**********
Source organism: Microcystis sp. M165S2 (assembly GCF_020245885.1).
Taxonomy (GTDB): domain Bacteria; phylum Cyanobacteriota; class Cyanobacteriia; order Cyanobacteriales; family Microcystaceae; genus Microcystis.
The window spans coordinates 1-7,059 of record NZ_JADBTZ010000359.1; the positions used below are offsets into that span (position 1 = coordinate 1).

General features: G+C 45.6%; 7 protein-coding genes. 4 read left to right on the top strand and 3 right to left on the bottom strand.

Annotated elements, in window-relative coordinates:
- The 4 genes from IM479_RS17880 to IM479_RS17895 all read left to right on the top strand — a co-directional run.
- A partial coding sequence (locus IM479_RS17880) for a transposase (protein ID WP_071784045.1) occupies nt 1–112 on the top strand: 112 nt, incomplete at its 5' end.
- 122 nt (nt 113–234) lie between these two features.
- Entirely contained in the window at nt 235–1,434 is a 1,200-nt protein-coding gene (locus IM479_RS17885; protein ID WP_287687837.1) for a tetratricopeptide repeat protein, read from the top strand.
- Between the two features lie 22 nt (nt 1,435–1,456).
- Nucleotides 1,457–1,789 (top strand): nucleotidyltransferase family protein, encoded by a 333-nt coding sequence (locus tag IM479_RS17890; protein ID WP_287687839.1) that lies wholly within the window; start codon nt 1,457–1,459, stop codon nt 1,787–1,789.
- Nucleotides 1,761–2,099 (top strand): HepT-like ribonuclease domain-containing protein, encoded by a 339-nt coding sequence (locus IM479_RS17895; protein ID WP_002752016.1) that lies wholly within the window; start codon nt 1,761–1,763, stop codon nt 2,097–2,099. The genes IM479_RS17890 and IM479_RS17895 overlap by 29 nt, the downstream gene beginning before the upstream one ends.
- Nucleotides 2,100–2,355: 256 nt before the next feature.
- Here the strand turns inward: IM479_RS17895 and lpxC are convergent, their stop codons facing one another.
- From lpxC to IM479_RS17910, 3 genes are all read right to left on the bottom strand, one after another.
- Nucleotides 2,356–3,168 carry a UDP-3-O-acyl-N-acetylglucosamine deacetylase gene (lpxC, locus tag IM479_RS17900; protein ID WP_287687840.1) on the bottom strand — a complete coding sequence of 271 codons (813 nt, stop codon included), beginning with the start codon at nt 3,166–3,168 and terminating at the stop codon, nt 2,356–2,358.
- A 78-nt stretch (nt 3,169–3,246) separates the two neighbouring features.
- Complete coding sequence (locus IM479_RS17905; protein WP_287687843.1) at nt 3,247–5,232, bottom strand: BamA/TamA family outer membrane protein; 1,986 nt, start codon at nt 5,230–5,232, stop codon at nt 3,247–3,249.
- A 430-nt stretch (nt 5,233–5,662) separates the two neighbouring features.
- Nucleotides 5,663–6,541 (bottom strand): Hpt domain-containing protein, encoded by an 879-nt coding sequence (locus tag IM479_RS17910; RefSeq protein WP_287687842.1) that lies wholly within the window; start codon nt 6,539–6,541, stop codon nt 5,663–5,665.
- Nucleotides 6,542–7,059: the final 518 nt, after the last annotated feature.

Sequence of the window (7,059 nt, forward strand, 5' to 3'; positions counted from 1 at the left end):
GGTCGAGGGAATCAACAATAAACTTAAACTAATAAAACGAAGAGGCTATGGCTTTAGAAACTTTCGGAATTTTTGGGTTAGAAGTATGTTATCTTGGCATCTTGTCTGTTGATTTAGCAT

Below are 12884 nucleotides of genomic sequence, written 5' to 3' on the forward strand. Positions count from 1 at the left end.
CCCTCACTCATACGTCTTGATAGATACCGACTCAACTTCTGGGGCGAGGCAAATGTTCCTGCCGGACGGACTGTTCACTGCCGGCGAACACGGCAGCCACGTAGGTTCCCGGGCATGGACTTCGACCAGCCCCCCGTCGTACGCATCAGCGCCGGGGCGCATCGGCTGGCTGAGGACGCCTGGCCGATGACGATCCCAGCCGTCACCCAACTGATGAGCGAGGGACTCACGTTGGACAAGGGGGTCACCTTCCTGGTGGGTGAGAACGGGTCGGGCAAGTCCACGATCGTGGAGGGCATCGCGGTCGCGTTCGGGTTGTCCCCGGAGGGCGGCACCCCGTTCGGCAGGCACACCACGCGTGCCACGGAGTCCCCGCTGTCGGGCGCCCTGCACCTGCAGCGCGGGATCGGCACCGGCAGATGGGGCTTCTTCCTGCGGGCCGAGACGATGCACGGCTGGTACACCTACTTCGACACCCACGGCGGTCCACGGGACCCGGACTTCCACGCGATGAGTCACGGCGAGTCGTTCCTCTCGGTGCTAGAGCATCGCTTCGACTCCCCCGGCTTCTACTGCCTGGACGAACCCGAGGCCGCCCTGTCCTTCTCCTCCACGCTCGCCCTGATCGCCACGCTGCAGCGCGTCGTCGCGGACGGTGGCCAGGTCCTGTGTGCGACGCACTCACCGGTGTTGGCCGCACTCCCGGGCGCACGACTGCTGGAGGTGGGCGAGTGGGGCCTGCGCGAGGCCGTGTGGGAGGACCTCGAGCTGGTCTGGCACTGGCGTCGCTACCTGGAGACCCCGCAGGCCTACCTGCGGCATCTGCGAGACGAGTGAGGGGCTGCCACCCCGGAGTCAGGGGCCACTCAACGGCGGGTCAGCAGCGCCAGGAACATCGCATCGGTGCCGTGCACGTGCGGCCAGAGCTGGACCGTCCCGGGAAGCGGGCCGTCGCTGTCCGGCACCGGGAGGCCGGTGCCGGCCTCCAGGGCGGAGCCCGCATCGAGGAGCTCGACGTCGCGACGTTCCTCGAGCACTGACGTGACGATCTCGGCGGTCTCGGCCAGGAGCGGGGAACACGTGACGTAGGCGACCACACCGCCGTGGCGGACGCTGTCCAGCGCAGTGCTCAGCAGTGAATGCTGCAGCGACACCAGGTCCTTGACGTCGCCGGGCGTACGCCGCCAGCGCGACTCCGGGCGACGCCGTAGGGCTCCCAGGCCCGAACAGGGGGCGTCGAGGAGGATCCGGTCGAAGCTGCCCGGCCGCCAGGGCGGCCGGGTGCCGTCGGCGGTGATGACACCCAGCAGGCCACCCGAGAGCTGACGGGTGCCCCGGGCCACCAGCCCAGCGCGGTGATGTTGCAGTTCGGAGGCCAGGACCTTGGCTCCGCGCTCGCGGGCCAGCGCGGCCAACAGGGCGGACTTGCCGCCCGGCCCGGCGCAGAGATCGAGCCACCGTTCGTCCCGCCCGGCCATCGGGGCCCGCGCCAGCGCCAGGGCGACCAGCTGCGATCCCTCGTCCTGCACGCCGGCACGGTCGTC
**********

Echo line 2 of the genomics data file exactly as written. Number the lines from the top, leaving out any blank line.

Taxonomy (GTDB): domain Bacteria; phylum Cyanobacteriota; class Cyanobacteriia; order Cyanobacteriales; family Microcystaceae; genus Microcystis.